Port of Oakland, Oakland, United States
Jul 3 2024 0

Supporting Safe and Feasible Regulations for California’s Maritime Industry

The Dredging Contractors of America (DCA) is endorsing and supporting Assembly Bill 1122 (AB 1122), which seeks to address critical issues with the California Air Resources Board’s (CARB) amendments to the Commercial Harbor Craft Rule. The bill aims to ensure that regulatory mandates are safe, feasible, and economically viable for the dredging and marine construction industry.

William “Bill” Doyle, Chief Executive Officer of the Dredging Contractors of America has been aggressively advocating and educating about this and sent the following letter to the California Senate Environmental Quality Committee,  Chaired by The Honorable Senator Benjamin Allen.

Dear Senator Allen,

I am writing to express the Dredging Contractors of America’s strong support for Assembly Bill 1122 (AB 1122), which addresses widespread concerns regarding the California Air Resources Board (CARB) amendments to the Commercial Harbor Craft Rule. As the former Executive Director of the Port of Baltimore and a U.S. Federal Maritime Commissioner, I understand the need for getting it right when it comes to our port gateways.

The American dredging and marine construction industry is deeply concerned by CARB’s unfeasible and unsafe mandate to require operators to replace engines before their end-of- life and mandate the use of Diesel Particulate Filters (DPFs) on various marine vessels.

The United States Coast Guard (USCG) has voiced significant concerns regarding the safety of retrofitting vessels with DPFs, citing potential safety hazards and limited viable options for installation. Furthermore, it has come to light that CARB did not disclose to the legislature in 2021 that the USCG had raised serious safety concerns about the mandate. This initial lack of transparency further undermines trust in CARB’s regulatory process and the regulation itself.

Earlier this year, POLITICO published a letter from Rear Admiral A.G. Sugimoto, USCG, who oversees safety and maritime operations across the California coast, warning CARB: “[W]e do want to iterate that we continue to have concerns about the feasibility and potential stability issues of repowering to Tier 4 engines plus a DPF for some vessels, as well as with the potential safety issues over DPF operating temperatures and the fire load of the vessel due to varied hull materials.”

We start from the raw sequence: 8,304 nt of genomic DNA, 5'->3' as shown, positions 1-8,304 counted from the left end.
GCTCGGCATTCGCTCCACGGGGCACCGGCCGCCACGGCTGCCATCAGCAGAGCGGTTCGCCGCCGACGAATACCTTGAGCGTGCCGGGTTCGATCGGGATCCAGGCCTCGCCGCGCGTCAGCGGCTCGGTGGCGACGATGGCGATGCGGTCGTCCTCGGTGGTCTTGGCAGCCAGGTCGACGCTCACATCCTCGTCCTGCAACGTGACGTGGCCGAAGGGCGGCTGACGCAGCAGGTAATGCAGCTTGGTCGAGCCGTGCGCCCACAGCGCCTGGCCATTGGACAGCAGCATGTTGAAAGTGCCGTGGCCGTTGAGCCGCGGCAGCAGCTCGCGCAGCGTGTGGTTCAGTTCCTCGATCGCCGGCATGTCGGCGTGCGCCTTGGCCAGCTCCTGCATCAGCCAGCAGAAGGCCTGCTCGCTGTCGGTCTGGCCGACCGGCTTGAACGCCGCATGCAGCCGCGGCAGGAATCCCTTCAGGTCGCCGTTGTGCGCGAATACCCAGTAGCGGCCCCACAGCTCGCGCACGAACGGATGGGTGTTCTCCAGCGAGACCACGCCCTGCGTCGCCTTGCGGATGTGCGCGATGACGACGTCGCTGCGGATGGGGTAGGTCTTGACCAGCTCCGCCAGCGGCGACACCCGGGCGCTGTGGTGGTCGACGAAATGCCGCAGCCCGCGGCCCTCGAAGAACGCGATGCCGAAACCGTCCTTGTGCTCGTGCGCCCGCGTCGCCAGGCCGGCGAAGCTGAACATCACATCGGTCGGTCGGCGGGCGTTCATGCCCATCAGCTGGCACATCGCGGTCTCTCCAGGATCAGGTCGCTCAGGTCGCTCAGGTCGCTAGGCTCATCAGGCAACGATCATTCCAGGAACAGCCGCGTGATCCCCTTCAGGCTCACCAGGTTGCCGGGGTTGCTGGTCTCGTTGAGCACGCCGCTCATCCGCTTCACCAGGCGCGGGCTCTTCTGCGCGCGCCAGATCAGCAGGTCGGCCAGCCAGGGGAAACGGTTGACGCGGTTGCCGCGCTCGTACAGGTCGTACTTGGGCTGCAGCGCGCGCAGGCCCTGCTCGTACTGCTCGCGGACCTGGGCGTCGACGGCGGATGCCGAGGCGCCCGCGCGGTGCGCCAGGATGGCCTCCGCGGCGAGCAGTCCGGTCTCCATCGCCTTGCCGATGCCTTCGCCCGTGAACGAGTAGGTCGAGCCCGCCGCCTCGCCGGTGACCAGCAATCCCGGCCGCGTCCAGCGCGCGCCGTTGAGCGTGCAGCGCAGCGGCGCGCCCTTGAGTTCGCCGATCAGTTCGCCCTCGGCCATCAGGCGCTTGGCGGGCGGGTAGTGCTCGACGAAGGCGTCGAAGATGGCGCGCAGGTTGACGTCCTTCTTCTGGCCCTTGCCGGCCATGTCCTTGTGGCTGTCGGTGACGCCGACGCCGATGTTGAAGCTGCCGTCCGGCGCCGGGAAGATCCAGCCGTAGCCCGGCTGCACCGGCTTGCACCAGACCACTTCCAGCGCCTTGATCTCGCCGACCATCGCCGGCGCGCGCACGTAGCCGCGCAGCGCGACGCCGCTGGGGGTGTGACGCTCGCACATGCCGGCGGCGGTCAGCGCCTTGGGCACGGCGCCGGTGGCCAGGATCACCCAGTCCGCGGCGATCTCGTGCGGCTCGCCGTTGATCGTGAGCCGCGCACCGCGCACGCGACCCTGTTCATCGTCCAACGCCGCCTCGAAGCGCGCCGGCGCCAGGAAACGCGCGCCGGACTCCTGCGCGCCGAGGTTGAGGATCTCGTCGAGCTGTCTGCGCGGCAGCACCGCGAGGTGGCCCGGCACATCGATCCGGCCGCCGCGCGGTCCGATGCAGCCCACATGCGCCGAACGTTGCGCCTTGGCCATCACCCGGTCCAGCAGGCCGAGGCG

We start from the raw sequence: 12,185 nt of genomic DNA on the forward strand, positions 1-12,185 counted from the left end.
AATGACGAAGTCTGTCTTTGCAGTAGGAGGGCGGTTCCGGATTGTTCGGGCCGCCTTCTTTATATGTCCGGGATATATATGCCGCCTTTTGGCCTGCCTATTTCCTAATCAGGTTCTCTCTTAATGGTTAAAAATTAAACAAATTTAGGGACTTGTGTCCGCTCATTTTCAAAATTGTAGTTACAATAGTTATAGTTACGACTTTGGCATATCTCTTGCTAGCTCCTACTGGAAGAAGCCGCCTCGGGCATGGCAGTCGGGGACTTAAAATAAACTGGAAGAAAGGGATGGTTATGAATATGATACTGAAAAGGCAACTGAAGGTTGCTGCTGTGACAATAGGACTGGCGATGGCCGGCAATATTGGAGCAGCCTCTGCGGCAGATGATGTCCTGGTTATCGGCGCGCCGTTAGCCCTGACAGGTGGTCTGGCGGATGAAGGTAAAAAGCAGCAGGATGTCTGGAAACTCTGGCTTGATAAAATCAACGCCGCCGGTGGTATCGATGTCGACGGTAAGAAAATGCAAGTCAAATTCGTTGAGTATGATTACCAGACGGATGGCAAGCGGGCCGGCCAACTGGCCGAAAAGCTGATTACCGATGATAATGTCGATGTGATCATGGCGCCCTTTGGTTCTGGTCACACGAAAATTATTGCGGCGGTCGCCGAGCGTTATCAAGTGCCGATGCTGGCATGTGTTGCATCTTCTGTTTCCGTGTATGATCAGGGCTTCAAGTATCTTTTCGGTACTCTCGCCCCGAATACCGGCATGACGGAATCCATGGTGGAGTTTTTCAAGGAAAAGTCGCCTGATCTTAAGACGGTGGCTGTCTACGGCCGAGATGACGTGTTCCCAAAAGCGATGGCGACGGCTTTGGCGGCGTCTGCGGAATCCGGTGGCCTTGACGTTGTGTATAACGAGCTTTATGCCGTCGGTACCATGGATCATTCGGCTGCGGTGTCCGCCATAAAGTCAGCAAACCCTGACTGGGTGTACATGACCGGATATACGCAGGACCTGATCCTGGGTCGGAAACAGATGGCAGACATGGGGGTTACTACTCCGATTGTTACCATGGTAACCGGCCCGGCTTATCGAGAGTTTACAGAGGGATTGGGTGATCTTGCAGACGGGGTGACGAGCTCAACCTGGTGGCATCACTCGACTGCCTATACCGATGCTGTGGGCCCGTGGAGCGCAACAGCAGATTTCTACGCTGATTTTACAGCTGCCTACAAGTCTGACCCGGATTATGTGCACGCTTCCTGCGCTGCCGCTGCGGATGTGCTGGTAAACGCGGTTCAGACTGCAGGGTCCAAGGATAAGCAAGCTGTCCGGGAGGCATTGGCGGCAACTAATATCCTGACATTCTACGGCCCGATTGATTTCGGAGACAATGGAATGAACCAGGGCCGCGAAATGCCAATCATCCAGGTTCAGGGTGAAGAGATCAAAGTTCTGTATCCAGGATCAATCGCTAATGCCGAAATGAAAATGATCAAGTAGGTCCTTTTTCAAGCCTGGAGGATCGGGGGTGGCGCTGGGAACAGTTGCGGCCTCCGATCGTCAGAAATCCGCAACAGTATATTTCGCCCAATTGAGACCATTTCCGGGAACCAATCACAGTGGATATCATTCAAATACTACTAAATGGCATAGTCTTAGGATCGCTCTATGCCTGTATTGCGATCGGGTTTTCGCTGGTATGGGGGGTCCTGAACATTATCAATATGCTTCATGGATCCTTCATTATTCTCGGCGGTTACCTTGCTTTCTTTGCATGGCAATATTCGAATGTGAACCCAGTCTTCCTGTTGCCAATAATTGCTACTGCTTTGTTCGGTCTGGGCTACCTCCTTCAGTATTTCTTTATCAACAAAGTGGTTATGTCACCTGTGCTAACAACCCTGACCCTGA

The immediate catastrophes the DPF mandate had on the trucking industry in the 2010s, including incidents of fires and environmental damage, serve as a cautionary tale for regulators. In fact, a CARB-certified DPF manufacturer had to close down because its equipment was connected to multiple fires, one of which did roughly $5.2 million in damages and destroyed 3,600 acres of forest and 100 structures, driving hundreds of people from their homes.

The potential risks posed by DPFs to mariners, surrounding communities, and the environment cannot be overstated.

In addition to these clear-cut safety concerns, the financial burden placed on vessel owners and operators to retrofit their engines with DPFs is prohibitive, especially for small businesses within the dredging and marine construction sector.

Our industry plays a vital role in supporting economic development and national security by facilitating the expansion of ports and channels for shipping. More than 400 ports and 25,000 miles of navigation channels are dredged throughout the United States to keep traffic operating efficiently. Without dredging, many harbors and ports would be impassable to passenger liners and cargo ships.

Looking to the Gold Coast, the Port of Oakland represents a success story for the importance of dredging to port operations.

With deeper channels, the port’s expansion generated 4,100 new jobs, $500 million in annual business revenue, and $15 million in new state and local taxes. This could not be done safely and reliably without the private dredging industry. If operators do not think it is safe to put their men and women to work in the state of California, they will not. This will hurt Oakland, Los Angeles, Long Beach, and even smaller ports like Stockton, Sacramento and Humboldt Bay.

AB 1122 offers a pragmatic solution by aligning the Commercial Harbor Craft Rule’s safety components with federal equipment testing and approval processes, ensuring that any technology mandated by CARB has been adequately vetted and is commercially available. This is standard procedure for the maritime industry nationwide and should hold true in California too.

The Dredging Contractors of America urges you to support AB 1122 and consider the concerns raised by industry stakeholders, labor unions, and the USCG regarding CARB’s regulations. It is essential to prioritize the safety of mariners, protect the economic vitality of California’s ports, and maintain the state’s critical role in America’s supply chain.

Thank you for your attention to this matter, and I trust that you will carefully consider the implications of AB 1122 for the maritime community and the state as a whole.

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